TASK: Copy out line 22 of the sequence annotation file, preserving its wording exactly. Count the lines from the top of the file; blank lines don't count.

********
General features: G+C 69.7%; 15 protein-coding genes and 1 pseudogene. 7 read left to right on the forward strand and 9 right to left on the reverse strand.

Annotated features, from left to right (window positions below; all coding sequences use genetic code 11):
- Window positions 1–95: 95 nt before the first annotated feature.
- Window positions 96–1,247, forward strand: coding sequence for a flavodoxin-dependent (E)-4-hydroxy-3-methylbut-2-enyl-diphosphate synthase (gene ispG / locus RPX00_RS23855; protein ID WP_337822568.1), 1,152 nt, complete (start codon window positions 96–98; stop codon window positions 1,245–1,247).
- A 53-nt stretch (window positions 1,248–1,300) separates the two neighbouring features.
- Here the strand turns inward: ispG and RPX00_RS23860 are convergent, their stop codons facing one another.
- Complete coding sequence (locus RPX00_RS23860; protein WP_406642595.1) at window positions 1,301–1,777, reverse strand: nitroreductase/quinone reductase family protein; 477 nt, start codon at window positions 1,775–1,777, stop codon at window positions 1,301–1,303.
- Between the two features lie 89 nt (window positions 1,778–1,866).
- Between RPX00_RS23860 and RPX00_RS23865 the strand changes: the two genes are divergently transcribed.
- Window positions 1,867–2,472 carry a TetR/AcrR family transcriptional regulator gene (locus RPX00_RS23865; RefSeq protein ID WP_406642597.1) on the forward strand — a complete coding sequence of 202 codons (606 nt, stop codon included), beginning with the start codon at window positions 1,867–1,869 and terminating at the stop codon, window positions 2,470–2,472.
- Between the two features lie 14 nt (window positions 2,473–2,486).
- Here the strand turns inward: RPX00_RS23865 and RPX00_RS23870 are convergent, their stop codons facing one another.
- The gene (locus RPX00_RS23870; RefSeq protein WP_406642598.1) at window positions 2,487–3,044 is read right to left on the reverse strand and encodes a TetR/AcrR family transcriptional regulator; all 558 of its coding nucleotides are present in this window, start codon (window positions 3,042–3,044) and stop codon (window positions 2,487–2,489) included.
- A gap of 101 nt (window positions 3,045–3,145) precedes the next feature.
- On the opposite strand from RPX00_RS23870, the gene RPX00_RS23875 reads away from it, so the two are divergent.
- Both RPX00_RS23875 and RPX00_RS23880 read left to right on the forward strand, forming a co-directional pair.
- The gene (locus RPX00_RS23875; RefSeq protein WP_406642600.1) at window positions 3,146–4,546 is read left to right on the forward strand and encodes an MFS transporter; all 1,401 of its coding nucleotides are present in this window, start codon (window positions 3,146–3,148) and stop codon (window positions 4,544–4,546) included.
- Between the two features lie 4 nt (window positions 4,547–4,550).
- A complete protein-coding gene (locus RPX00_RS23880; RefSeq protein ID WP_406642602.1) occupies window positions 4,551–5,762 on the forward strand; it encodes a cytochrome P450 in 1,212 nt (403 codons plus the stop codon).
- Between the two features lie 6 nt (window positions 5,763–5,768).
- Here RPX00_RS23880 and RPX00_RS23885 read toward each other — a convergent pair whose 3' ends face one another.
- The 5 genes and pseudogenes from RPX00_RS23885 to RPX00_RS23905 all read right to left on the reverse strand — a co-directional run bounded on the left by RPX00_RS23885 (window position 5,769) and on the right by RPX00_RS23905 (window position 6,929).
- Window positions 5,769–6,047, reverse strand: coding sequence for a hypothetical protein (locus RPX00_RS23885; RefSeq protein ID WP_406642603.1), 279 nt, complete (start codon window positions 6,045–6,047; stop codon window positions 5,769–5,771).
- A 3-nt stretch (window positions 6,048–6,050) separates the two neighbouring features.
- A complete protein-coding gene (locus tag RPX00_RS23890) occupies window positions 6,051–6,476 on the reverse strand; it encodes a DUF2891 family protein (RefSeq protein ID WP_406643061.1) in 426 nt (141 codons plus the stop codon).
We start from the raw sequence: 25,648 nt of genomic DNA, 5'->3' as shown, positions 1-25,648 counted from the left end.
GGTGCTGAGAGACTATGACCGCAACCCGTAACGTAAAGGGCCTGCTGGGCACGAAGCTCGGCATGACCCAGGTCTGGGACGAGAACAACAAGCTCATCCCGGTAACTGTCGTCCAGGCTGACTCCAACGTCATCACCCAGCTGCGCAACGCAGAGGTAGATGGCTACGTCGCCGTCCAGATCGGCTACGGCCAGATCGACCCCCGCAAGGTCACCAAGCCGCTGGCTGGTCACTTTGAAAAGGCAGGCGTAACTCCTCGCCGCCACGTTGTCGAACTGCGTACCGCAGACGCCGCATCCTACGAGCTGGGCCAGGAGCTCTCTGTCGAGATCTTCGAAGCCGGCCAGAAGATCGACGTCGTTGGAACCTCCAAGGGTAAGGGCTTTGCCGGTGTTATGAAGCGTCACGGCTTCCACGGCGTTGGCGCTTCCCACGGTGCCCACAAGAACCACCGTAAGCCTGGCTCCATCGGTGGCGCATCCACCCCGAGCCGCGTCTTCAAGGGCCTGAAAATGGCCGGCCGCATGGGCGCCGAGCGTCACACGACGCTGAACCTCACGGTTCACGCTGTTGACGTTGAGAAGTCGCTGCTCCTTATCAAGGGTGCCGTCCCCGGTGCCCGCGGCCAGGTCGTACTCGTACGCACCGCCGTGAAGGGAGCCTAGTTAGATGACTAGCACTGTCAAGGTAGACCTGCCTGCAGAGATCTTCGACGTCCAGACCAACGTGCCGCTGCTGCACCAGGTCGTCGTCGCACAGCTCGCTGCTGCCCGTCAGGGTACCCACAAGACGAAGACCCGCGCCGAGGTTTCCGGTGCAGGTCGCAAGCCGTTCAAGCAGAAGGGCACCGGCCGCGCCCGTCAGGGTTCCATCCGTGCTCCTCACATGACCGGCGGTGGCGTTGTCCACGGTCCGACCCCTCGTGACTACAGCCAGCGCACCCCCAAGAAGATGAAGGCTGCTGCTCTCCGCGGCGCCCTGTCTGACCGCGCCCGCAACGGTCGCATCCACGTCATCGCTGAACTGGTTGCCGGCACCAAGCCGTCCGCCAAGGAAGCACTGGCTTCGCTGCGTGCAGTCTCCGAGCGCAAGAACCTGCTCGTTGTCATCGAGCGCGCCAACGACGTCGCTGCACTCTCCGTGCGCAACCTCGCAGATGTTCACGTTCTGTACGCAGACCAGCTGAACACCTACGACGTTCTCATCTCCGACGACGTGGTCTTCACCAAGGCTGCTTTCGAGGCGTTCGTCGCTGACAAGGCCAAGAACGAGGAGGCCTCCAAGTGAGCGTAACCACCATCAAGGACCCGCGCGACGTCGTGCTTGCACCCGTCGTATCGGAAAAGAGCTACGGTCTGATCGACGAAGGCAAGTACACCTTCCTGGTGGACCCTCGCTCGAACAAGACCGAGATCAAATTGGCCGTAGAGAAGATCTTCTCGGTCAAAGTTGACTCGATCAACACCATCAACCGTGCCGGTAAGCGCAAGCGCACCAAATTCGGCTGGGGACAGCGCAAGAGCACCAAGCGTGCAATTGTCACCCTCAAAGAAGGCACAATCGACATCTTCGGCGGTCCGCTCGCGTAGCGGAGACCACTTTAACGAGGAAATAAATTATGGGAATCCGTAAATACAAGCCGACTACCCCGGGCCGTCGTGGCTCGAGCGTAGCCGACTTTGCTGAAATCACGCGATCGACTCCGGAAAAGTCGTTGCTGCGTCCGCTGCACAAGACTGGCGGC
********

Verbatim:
- The 5 genes and pseudogenes from RPX00_RS23885 to RPX00_RS23905 all read right to left on the reverse strand — a co-directional run bounded on the left by RPX00_RS23885 (window position 5,769) and on the right by RPX00_RS23905 (window position 6,929).